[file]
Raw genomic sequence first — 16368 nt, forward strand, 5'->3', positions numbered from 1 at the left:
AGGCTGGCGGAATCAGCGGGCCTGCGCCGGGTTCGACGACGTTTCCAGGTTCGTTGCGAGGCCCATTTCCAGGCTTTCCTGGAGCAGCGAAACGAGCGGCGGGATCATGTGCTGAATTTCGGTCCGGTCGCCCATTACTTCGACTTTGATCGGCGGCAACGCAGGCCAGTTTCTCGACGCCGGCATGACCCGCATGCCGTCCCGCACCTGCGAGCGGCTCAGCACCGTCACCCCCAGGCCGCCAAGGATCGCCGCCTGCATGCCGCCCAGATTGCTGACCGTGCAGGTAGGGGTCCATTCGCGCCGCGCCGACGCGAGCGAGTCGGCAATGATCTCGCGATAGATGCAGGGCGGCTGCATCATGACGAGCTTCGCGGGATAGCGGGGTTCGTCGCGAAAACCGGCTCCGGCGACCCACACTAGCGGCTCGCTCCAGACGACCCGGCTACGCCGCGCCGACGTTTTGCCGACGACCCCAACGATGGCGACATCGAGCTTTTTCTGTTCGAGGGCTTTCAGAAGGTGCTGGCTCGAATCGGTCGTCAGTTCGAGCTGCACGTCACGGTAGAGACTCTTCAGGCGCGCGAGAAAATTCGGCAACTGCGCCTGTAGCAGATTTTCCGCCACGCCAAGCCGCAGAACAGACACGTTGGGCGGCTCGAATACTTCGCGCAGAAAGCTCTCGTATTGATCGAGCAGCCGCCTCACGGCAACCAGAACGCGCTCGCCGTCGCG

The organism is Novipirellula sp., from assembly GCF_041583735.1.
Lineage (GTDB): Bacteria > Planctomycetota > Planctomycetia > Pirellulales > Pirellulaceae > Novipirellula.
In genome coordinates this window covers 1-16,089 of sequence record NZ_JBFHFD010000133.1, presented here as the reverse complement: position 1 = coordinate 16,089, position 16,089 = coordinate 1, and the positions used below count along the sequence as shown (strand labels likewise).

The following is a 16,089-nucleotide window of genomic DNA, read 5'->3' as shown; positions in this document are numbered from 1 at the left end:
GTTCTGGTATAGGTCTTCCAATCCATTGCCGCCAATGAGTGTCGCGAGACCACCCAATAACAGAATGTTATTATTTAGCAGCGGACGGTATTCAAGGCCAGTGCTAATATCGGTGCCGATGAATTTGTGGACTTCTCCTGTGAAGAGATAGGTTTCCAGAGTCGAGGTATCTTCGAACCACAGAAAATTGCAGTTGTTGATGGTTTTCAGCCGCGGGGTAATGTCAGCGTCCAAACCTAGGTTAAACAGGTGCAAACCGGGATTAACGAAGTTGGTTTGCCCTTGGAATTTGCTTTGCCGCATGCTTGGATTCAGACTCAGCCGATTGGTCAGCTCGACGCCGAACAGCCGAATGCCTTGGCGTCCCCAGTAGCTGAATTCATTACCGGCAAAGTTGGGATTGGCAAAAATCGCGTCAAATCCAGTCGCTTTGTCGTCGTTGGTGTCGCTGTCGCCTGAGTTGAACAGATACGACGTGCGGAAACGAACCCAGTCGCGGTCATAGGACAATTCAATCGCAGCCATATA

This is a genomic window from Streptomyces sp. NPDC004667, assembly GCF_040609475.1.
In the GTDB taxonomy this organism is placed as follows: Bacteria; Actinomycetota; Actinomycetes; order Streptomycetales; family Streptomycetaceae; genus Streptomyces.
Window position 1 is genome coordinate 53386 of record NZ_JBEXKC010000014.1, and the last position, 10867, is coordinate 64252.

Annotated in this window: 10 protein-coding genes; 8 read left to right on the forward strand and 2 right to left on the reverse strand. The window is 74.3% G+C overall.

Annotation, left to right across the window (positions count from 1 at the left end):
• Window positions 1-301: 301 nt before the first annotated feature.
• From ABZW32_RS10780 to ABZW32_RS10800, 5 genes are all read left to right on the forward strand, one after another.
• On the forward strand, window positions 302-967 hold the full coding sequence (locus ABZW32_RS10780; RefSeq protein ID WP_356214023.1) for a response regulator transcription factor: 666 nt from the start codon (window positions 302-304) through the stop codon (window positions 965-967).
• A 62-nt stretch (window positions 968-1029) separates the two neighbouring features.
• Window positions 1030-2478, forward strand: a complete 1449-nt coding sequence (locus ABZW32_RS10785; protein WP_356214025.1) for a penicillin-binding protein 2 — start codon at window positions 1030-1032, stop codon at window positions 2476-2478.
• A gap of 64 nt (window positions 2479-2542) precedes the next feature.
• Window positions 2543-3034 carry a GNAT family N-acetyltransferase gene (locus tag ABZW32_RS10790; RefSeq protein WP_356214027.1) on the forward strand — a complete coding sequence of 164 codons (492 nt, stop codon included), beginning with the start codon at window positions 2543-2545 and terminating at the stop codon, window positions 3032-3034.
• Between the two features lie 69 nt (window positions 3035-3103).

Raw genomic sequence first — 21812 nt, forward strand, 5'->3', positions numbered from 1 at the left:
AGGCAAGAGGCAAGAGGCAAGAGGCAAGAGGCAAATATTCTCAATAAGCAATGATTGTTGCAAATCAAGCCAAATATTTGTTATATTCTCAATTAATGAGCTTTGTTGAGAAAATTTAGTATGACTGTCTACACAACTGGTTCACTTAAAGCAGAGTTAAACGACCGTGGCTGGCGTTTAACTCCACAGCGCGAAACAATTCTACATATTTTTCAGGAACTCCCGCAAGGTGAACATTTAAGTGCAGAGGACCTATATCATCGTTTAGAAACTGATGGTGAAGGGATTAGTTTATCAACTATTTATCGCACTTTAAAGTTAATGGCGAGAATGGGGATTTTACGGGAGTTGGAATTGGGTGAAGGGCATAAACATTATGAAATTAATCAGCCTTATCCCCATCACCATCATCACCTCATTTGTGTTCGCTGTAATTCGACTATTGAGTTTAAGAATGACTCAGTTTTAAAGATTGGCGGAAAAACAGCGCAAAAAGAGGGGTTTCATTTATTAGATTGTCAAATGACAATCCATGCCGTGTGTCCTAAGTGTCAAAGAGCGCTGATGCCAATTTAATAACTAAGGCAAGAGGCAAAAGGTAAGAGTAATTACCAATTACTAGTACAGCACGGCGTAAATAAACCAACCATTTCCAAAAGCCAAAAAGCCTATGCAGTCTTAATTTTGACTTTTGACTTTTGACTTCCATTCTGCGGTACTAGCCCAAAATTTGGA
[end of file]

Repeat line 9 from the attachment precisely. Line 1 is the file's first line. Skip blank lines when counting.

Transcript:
In the GTDB taxonomy this organism is placed as follows: Bacteria; Actinomycetota; Actinomycetes; order Streptomycetales; family Streptomycetaceae; genus Streptomyces.